US 'forces G20 to drop any mention of climate change' in joint statement

The Paris Agreement on climate change entered into force last November
The Paris Agreement on climate change entered into force last November

Financial officials from the world's biggest economies have dropped from a joint statement any mention of financing action on climate change, reportedly following pressure from the US and Saudi Arabia.

Finance ministers from the G20, which comprises more than 80 percent of the global economy, debated the wording of their final joint statement on trade at their summit in the German resort of Baden-Baden.

Their communique showed no mention of a commitment to fund action on climate change, and Reuters reported there had been opposition from the US, Saudi Arabia and other countries to Germany's intention to include it. "Climate change is out for the time being," an official told the agency.

It did, however, say: "We reaffirm our commitment to rationalise and phase out, over the medium term, inefficient fossil fuel subsidies that encourage wasteful consumption, recognising the need to support the poor.

"Furthermore, we encourage all G20 countries which have not yet done so, to initiate as soon as feasible a peer review of inefficient fossil fuel subsidies that encourage wasteful consumption."

The world's top economic powers also failed to agree on a joint position explicitly opposing trade protectionism amid pushback from the US government. Protectionism can include border tariffs and rules that favour a country's businesses over those in another economy.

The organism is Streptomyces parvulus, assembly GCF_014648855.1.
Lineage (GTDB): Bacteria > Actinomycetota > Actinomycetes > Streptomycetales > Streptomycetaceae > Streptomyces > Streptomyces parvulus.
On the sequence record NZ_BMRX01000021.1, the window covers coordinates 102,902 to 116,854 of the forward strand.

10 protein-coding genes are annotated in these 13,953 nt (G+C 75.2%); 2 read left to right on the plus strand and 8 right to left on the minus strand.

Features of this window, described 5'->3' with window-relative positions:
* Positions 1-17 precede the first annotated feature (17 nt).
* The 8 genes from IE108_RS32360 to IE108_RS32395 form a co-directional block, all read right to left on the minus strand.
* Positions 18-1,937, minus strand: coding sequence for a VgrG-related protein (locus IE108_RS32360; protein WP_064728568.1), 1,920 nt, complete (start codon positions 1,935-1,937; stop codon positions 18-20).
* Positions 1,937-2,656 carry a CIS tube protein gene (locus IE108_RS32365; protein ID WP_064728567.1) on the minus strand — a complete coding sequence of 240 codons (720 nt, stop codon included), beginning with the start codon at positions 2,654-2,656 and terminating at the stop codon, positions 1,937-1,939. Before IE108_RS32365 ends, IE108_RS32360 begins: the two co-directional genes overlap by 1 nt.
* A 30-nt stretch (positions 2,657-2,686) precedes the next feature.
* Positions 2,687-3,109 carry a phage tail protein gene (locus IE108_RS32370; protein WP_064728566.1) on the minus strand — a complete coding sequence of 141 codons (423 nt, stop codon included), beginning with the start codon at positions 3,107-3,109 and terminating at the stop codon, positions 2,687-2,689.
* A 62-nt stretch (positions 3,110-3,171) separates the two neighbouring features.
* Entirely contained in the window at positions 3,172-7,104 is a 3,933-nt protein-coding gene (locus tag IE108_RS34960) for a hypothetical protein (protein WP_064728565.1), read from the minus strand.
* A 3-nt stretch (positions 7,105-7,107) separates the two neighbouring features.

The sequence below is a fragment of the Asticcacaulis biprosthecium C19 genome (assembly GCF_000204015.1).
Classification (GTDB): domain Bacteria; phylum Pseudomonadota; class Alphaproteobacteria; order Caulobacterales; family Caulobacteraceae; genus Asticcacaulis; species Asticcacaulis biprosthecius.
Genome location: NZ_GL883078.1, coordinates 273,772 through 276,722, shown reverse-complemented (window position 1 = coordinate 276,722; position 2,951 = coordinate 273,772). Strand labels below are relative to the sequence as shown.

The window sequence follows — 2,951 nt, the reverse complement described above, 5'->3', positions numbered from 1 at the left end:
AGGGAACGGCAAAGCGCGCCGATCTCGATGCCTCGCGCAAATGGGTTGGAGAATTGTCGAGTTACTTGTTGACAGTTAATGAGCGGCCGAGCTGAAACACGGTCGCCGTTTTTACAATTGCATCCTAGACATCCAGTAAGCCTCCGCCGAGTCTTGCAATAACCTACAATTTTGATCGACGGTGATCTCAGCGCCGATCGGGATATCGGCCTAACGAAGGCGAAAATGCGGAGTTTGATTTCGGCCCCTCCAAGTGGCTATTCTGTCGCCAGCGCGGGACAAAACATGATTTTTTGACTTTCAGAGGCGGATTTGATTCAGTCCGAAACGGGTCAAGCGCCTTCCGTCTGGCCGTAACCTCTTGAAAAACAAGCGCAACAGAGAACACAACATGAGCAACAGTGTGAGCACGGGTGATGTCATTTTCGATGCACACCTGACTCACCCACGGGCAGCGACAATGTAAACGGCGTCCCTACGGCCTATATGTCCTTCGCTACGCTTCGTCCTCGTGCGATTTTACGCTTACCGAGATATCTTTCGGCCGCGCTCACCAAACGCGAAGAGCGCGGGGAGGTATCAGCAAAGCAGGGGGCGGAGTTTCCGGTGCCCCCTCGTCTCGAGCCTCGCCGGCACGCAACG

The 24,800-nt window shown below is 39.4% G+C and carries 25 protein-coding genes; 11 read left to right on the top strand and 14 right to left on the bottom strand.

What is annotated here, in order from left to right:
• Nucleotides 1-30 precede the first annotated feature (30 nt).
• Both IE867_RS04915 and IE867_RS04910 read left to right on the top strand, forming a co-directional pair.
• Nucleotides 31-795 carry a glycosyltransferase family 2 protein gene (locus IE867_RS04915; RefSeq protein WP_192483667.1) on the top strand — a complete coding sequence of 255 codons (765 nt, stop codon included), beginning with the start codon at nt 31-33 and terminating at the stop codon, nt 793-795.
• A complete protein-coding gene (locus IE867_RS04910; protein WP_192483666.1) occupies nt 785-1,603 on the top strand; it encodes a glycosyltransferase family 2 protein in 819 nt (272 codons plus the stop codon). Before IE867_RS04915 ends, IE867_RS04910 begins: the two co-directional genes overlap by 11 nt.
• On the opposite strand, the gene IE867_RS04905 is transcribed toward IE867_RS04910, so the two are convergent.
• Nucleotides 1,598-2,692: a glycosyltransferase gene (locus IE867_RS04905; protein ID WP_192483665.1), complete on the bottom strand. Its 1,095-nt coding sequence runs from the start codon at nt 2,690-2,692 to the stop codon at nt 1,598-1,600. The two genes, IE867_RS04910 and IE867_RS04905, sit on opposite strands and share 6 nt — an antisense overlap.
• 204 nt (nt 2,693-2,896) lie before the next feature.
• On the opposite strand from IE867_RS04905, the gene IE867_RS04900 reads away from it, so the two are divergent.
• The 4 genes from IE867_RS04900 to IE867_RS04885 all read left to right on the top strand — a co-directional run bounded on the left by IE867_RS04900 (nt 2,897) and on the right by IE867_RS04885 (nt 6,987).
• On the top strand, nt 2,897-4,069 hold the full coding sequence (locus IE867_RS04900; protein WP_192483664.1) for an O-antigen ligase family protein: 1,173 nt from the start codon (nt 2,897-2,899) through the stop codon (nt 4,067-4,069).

The communique issued on Saturday was milder than the last one, from 2016.

It said that countries "are working to strengthen the contribution of trade" to their economies. By comparison, last year's meeting called on them to resist "all forms" of protectionism.

Mr Trump has been insistent that the US has previously been treated "unfairly" in its dealings around the world. One of his first executive orders pulled the country out of the Trans-Pacific Partnership, a planned trade arrangement between 12 countries.

He reaffirmed his position during a joint press conference with German Chancellor Angela Merkel on Friday. He denied he was "an isolationist", rather "a free trader, but also a fair trader".

Wolfgang Schaeuble, the finance minister of host country Germany, sought to play down any disagreements. He told reporters after the two-day meeting that the issue was more wording than substance.

"It's not true we are not agreed. It's completely clear we are not for protectionism. But it wasn't clear what one or another meant by that," he said.

Additional reporting by agencies

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